Google Maps is one of the most popular and reliable mapping/navigation services, but it’s not without its faults. One of the main complaints is that it works best with a solid data connection, something we don’t always have outside the city. Thankfully, Google Maps can be used offline, but this great feature is rendered useless without some proactive procedures.
Getting ready to take that road trip or get yourself into a wild hike? Make sure to follow this tutorial so that you will be covered when off the grid.
How offline access works
You will need to download the area of interest before being able to take advantage of Google Maps offline. This is what we mean when we say things must be done “proactively”. The map area must be downloaded before leaving the safety of your city’s strong connection.
Thankfully, the area you can download is pretty large (I can cache all of San Diego and the LA area with a single download. Of course, there is a massive amount of information when downloading nearly two cities and everything in between them. Be ready to sacrifice plenty of storage space for your maps. These can take up to 1.5 GB, depending on the area. There is a way to download this data to an SD card, though, which is a relief. Simply go to Menu > Offline Areas > Settings > Storage Preferences and switch “Device” to “SD card”.
It’s also important to note these maps expire after 30 days. This is mostly due to the fact that the world changes pretty much daily. Maps are dynamic and require updating. What happens when a new street is added, or an old one is closed? Maybe a new restaurant opened up in town. Google wants you to have an updated version of your maps when offline.
This was a bigger issue before automatic map updates came into the game. Now it’s something you don’t really need to think about. Just go to the Offline Maps settings and activate automatic updates. This will ensure your offline maps are constantly updated when expired. You can even choose to only be updated when using WiFi, ensuring your precious gigabytes don’t go to waste.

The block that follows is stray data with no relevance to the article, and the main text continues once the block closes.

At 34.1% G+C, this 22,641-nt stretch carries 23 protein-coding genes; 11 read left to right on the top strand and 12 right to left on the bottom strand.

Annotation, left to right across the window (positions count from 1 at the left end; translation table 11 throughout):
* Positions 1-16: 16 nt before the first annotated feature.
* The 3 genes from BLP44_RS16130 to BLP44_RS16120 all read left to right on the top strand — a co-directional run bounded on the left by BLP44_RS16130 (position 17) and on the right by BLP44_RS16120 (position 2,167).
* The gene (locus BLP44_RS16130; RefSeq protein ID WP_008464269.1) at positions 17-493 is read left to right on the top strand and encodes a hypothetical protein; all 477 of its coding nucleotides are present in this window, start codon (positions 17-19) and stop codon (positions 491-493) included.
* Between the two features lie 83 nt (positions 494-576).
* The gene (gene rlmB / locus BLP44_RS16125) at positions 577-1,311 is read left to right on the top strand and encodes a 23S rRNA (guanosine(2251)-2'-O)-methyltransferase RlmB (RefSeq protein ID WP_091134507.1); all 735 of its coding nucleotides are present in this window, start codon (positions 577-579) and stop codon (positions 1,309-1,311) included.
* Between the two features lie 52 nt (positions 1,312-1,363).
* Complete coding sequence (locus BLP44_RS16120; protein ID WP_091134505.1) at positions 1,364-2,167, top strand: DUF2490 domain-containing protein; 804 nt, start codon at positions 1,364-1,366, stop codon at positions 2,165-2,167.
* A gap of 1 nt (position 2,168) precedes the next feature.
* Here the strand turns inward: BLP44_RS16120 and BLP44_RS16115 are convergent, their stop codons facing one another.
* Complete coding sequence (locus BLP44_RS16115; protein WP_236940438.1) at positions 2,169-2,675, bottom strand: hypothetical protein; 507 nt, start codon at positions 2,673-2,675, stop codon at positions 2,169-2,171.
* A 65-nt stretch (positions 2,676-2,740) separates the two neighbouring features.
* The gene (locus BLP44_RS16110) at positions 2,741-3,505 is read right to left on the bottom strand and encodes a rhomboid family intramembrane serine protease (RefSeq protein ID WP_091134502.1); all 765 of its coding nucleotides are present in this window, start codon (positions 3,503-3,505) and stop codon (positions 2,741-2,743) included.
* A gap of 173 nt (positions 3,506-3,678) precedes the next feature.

Also keep in mind you won’t get everything Google Maps has to offer. Offline maps won’t have information such as bike routes, walking directions, transit details (along with its alternate routes) lane guidance and all those goodies that make Google Maps stand out.
Everything else works as expected. You can look for addresses, find businesses and easily navigate to them. As we said – just don’t expect the full-fledged Google Maps experience.
How to store offline maps
Without further ado, let’s show you how the magic happens.
- Open the Google Maps application.
- Find the area or location you want to download.
- If you have searched for a specific place, a bar with the name should appear at the bottom. If not, just press and hold somewhere in the map to make the section show up. Tap on it to display more options.
- Hit “Download”.
- You can now pinch-to-zoom in and out, making the download area larger or smaller.
- After making your selection, hit the “Download” button in the lower-right corner.
Once your maps are downloaded you can navigate and find directions as you would when online. Just remember not every feature will be there, as we mentioned before.
Taking a quick trip offline, but don’t need the entire area saved? Navigation works offline just by simply setting up your route when you have a connection. Maps will automatically download the info you need to get to your destination. This is completely independent of your manually downloaded map areas, as discussed today. Once your route is configured, Maps will hold the data at least until you arrive at your goal, or until Maps is turned off on your device.
We would also encourage you to check out HERE WeGo, which is one of the best offline maps services we have tested. We commend Google for having probably the best overall map quality and information tool on the planet, but when it comes to using our devices for offline navigation, Here WeGo is king.
Ready to hit the road? Now you have the necessary tools to know your way off the grid, so go enjoy the benefits Google Maps has to offer when offline!